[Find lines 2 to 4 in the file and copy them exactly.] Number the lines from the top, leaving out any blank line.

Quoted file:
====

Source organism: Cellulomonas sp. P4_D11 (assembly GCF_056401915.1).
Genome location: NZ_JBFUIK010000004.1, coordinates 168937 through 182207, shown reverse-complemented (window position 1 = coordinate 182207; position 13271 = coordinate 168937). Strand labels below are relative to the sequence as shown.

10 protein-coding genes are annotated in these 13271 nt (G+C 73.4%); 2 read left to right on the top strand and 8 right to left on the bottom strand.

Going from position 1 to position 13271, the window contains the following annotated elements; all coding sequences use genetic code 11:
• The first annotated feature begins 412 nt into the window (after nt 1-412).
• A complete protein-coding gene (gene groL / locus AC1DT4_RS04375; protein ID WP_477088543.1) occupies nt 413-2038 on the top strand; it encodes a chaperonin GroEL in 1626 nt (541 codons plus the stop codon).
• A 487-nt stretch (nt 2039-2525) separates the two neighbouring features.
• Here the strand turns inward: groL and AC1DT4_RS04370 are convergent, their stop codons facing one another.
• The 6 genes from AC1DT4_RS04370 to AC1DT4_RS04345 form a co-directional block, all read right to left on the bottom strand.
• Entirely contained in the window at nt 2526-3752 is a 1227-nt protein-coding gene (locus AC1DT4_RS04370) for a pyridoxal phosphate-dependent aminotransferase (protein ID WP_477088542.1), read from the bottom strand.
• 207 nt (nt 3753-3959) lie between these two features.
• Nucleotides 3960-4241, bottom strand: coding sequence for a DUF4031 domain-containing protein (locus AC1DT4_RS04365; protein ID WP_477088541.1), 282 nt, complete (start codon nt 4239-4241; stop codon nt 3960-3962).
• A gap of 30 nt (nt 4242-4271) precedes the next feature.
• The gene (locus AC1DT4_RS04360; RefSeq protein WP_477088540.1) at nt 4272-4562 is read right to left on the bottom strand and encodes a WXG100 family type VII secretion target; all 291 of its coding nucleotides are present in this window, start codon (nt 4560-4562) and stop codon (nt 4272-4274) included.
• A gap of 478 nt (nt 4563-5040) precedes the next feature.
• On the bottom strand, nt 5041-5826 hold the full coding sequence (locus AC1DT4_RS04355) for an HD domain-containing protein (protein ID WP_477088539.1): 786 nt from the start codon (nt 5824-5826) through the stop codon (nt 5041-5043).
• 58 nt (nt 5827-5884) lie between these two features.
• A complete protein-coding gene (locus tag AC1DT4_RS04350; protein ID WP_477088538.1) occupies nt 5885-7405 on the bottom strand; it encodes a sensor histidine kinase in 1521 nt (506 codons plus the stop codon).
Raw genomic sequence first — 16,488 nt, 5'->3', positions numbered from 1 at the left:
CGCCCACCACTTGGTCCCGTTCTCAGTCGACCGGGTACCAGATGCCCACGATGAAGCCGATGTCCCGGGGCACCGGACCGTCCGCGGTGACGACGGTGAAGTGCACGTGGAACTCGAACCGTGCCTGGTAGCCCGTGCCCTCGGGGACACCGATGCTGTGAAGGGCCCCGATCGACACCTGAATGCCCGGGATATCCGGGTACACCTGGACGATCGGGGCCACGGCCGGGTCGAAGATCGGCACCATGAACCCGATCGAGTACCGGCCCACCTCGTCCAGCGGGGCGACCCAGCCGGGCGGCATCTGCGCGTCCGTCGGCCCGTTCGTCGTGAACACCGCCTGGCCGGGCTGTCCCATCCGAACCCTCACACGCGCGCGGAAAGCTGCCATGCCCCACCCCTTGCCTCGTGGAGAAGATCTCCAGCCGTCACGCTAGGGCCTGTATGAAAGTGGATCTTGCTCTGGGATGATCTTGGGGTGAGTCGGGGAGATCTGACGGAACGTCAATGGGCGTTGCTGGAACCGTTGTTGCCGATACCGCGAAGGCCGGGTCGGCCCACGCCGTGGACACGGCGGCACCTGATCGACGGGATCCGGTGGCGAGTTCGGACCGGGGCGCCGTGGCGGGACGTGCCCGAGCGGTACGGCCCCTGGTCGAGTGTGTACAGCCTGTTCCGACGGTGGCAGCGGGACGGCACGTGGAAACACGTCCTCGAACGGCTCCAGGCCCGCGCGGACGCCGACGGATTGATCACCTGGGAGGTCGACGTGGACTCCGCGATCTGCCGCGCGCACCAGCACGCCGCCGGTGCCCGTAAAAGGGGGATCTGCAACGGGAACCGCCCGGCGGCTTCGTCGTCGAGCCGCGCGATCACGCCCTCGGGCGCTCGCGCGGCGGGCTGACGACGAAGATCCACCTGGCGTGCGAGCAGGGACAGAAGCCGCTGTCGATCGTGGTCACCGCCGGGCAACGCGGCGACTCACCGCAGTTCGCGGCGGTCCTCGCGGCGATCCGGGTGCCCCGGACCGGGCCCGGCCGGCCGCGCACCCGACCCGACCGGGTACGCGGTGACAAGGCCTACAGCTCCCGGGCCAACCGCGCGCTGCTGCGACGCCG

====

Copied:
Genome location: NZ_JBFUIK010000004.1, coordinates 168937 through 182207, shown reverse-complemented (window position 1 = coordinate 182207; position 13271 = coordinate 168937). Strand labels below are relative to the sequence as shown.

10 protein-coding genes are annotated in these 13271 nt (G+C 73.4%); 2 read left to right on the top strand and 8 right to left on the bottom strand.

Going from position 1 to position 13271, the window contains the following annotated elements; all coding sequences use genetic code 11: